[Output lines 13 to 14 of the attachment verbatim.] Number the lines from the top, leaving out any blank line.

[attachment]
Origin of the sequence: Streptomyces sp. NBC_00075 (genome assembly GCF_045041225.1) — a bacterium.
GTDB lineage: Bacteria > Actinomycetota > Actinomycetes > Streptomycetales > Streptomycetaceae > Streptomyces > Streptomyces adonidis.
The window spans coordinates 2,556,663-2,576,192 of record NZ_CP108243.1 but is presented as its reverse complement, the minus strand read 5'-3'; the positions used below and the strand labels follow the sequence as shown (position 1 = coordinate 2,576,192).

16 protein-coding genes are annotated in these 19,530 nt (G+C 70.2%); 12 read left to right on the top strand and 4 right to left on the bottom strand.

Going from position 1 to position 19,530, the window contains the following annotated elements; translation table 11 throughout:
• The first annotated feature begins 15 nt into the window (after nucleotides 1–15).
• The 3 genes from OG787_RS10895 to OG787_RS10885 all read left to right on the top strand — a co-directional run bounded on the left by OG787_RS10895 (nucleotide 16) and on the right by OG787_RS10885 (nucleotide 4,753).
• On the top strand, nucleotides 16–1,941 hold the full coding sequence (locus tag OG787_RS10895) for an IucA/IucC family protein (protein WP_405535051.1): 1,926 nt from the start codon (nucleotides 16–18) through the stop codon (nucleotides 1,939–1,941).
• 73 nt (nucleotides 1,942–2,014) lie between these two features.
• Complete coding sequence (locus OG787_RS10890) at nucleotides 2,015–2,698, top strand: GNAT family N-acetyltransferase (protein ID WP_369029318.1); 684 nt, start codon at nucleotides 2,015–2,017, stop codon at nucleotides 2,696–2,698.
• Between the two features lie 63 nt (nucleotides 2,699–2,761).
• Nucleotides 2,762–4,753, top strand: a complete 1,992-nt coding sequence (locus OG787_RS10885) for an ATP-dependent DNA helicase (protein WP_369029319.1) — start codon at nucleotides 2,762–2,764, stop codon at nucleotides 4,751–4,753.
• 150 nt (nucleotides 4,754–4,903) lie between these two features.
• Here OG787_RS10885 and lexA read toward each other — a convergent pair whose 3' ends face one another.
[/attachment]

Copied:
• 150 nt (nucleotides 4,754–4,903) lie between these two features.
• Here OG787_RS10885 and lexA read toward each other — a convergent pair whose 3' ends face one another.